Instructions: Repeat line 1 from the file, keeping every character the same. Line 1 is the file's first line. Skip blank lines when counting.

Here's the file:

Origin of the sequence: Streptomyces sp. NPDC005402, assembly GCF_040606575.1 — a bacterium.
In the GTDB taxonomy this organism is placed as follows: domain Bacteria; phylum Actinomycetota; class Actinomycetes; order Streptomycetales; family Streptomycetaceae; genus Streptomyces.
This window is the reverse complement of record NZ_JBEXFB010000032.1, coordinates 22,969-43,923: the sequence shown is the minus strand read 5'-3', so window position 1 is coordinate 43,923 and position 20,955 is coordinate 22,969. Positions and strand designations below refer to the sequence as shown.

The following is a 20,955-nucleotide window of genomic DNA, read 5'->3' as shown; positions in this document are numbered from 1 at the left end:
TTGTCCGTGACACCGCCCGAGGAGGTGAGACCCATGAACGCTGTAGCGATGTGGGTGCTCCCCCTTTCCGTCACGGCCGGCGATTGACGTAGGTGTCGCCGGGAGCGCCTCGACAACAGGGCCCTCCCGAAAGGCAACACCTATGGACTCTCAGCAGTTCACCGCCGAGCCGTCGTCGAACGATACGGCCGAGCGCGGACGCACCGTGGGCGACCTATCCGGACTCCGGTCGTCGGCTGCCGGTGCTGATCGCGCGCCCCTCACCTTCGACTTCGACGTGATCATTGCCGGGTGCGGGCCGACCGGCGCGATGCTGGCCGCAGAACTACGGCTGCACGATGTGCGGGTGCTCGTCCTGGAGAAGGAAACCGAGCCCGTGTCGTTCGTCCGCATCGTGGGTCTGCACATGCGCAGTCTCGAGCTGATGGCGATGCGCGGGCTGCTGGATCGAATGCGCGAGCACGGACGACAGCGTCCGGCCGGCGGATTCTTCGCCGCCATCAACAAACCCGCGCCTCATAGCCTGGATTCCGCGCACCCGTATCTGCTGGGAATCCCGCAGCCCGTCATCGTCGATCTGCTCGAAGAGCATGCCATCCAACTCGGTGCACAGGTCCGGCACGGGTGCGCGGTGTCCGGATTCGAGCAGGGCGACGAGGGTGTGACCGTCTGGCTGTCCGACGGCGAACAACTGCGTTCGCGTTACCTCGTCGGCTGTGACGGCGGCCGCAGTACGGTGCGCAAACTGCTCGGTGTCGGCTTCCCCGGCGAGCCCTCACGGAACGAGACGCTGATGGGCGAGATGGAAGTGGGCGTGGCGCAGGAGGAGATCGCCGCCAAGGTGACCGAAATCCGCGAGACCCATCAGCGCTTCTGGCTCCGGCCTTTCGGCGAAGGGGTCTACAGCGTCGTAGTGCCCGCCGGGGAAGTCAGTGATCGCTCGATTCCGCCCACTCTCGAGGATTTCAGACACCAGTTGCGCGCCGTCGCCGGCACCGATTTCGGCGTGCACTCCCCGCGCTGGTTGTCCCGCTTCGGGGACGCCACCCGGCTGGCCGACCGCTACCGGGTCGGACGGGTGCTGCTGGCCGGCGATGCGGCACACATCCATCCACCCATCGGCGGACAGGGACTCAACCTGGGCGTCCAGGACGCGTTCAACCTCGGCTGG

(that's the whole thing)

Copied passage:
Origin of the sequence: Streptomyces sp. NPDC005402, assembly GCF_040606575.1 — a bacterium.